If you are an employee of Starbucks with stock options, you were one happy investor last week when Starbucks employees swapped over 14 million stocks for stocks at a lower strike price. But will the stock swap have investors drinking caramel mocha frappuccinos or heading to McDonald's for the McCafe?
What is an employee stock swap?
An employee stock swap is when employees are offered new stock in exchange for their old stock. This is commonly done because of a major drop in the worth of the stock.
Why did Starbucks do an employee stock swap?
Just two years ago Starbucks stock was worth $28, and the stock was issued at a discount to employee, thus giving employees options to buy stock at a reduced price, a huge perk. Today Starbuck's stock is percolating around the $15 mark. If the price the employee had to buy the stock at was based on the stock having a higher value, the stock option would be worthless.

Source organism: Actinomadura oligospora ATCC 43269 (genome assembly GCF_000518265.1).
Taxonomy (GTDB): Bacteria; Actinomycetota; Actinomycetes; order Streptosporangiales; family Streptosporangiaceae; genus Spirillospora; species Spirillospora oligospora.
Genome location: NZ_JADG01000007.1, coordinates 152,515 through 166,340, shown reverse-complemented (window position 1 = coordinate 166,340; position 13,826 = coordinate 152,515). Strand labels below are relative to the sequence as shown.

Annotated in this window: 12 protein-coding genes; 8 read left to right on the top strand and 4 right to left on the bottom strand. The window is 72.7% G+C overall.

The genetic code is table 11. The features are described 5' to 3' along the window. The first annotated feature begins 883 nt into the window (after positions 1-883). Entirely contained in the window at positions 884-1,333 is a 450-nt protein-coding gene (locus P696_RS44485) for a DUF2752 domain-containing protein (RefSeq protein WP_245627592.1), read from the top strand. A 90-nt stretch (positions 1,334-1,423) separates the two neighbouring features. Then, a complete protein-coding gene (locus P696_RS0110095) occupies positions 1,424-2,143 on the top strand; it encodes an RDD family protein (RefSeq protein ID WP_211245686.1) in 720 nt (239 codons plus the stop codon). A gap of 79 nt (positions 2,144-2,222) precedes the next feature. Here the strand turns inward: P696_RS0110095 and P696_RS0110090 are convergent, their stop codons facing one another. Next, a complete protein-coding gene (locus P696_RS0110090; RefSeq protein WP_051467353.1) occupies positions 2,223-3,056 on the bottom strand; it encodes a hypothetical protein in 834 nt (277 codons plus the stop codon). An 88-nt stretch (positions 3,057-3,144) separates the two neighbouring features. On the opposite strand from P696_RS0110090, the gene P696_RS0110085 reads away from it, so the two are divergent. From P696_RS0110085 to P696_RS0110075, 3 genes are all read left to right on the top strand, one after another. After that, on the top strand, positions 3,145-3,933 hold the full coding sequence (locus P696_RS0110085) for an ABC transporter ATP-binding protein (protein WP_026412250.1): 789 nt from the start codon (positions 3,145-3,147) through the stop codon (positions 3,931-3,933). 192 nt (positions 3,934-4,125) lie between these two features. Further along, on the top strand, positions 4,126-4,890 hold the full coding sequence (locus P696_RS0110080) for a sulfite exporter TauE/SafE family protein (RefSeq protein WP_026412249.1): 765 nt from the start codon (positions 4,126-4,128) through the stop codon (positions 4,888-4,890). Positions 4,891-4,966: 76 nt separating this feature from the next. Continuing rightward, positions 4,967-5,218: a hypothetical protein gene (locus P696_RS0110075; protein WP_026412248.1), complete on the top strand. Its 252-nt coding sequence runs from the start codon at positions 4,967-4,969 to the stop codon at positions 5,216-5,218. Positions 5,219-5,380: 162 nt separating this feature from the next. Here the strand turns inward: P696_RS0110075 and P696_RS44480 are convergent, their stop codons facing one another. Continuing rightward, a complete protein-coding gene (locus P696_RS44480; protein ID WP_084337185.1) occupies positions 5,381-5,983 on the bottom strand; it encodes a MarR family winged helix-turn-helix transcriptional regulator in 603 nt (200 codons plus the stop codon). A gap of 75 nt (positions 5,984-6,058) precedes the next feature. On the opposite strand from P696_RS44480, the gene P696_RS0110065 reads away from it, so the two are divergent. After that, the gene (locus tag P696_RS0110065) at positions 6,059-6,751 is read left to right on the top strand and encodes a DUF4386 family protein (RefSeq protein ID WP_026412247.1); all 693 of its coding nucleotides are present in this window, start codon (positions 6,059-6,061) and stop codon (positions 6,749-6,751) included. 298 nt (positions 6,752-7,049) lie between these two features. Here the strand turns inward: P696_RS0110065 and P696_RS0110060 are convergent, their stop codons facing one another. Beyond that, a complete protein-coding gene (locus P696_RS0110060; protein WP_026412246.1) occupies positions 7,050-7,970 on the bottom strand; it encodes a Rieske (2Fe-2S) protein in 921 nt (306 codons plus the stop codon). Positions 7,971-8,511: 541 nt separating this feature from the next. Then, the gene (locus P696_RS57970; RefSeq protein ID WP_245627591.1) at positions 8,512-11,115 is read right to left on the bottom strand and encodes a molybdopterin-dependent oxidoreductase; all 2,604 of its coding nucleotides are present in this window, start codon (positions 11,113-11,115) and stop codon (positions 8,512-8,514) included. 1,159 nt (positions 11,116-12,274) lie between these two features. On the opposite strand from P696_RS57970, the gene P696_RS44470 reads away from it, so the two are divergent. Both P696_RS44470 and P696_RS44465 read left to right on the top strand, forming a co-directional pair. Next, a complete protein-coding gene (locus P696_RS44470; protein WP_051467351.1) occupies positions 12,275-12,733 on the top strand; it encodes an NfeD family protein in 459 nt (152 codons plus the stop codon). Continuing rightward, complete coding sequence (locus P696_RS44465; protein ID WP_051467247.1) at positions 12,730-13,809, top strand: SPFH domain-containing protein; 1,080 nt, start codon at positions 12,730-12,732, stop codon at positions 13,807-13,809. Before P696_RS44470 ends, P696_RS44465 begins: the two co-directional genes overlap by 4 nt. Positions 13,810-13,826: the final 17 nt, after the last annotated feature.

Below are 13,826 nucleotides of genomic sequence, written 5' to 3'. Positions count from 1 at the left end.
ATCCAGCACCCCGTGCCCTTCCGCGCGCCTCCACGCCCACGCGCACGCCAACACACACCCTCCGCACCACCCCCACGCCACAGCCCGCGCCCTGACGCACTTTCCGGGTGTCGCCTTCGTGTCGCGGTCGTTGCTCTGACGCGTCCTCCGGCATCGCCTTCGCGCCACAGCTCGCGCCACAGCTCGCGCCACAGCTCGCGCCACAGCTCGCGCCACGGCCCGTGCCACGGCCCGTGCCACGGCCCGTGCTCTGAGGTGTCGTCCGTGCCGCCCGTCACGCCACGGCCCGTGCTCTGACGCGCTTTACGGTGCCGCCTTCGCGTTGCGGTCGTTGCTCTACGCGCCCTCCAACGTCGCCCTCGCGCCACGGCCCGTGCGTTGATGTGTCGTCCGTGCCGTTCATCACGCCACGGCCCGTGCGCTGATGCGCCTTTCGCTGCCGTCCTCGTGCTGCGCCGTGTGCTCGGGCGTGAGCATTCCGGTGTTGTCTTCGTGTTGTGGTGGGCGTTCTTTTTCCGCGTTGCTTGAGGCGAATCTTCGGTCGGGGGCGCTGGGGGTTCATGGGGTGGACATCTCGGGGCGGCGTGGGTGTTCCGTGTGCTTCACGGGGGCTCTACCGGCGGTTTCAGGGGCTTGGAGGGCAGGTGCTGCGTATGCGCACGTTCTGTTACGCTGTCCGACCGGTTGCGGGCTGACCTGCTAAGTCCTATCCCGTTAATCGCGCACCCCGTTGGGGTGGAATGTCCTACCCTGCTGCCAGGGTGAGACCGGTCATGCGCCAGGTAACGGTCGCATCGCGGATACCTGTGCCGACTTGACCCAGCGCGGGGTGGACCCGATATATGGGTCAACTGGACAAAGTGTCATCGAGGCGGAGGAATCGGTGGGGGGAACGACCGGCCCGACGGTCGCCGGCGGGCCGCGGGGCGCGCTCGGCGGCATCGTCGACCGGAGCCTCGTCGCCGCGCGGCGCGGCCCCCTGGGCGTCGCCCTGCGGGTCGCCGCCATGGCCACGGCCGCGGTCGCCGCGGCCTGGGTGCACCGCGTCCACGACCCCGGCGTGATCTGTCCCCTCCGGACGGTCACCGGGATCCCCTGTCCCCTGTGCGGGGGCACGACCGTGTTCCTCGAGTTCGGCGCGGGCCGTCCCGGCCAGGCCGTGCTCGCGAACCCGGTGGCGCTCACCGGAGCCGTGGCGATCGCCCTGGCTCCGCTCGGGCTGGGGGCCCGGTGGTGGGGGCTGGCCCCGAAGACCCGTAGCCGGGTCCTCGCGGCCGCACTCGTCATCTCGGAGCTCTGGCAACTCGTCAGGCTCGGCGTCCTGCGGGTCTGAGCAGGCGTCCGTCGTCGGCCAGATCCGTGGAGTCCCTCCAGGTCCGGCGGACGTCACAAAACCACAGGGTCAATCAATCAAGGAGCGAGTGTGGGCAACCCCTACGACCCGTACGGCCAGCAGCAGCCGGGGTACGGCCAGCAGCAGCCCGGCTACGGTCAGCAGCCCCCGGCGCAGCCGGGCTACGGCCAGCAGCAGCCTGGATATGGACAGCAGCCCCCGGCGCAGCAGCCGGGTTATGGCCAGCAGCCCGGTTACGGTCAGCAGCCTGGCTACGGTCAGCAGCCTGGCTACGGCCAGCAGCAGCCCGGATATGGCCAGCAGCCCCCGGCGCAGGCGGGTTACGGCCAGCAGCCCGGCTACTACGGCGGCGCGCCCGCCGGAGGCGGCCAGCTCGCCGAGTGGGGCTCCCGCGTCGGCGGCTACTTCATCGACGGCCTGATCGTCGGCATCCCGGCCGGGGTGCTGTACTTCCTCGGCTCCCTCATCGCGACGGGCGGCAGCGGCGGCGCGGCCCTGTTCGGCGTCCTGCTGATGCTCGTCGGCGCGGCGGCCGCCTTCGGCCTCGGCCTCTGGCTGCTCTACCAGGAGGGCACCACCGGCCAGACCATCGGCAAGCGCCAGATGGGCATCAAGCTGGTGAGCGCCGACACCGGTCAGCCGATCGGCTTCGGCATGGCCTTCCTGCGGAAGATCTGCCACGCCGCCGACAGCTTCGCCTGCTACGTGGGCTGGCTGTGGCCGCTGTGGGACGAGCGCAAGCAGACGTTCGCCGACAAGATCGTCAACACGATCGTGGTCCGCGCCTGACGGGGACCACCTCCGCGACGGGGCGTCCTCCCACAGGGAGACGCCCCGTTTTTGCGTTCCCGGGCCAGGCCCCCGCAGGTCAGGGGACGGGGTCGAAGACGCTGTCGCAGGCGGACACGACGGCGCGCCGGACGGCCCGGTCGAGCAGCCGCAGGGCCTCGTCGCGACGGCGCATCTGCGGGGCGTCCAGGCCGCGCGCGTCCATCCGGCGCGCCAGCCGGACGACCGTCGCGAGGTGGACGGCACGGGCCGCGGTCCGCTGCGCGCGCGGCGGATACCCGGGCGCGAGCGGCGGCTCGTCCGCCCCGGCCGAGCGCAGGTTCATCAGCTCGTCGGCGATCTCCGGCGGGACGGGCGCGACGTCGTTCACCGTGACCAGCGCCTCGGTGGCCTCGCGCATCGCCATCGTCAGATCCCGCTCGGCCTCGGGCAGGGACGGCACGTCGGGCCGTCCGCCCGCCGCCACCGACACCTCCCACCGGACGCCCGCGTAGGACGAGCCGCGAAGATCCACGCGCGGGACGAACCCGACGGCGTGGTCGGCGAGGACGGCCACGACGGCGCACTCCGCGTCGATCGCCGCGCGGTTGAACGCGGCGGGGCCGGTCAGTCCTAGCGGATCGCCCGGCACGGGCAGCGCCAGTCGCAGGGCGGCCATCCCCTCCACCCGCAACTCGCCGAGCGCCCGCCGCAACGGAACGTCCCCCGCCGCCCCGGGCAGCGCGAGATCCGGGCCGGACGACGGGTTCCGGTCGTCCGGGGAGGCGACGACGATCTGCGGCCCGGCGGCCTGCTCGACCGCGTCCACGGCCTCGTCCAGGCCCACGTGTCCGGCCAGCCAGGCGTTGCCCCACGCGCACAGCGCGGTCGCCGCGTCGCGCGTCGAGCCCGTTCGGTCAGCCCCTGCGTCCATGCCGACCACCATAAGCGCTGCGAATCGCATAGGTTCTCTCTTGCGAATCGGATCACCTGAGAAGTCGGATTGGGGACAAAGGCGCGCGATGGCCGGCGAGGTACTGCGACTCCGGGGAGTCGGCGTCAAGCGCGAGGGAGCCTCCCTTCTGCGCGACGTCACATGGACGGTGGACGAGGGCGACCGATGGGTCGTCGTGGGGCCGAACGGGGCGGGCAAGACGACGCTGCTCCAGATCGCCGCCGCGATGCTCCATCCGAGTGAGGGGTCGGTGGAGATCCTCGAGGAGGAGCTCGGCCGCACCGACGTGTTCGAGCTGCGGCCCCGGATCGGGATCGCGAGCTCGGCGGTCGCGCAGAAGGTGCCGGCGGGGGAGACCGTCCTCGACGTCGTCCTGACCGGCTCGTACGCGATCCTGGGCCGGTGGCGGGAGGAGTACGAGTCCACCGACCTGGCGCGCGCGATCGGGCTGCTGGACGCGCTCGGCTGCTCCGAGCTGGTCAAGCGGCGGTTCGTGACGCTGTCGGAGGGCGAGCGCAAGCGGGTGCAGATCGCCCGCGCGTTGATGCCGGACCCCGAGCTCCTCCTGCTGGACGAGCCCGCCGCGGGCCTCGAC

What's the difference in stock worth? If an employee owned 1,000 shares of stock, it would be worth $13,000 less or 3,250 Grande frappuccinos.
If the stock hadn't been exchanged for stock with a lower strike price, the employee stock incentive would have been worthless. In order to keep baristas from turning in their aprons and heading elsewhere, Starbucks initiated the employee stock swap.
What does the employee stock swap mean to investors?
As an investor, the last thing you want in any company is a venti-sized group of unhappy employees - especially in a business like Starbucks where customer service is a key component of its business. With employees feeling like they still own a share of the business, which they wouldn't without the lower stock price, more employees will continue to work for Starbucks and perform their jobs well.
The gain the employees feel makes Starbucks a much better long-term investment. It allows investors to know exactly what kind of company, and what kind of customer service, they are investing their dollars in.
According to Starbucks spokesperson Anna Kim-Williams, "At Starbucks, stock options constitute a key component of our incentive and retention programs because we believe that equity compensation encourages partners to act like owners of the business, motivating them to work toward our success and rewarding their contributions by allowing them to benefit from increases in the value of our shares."
In other words, happy baristas = happy investors.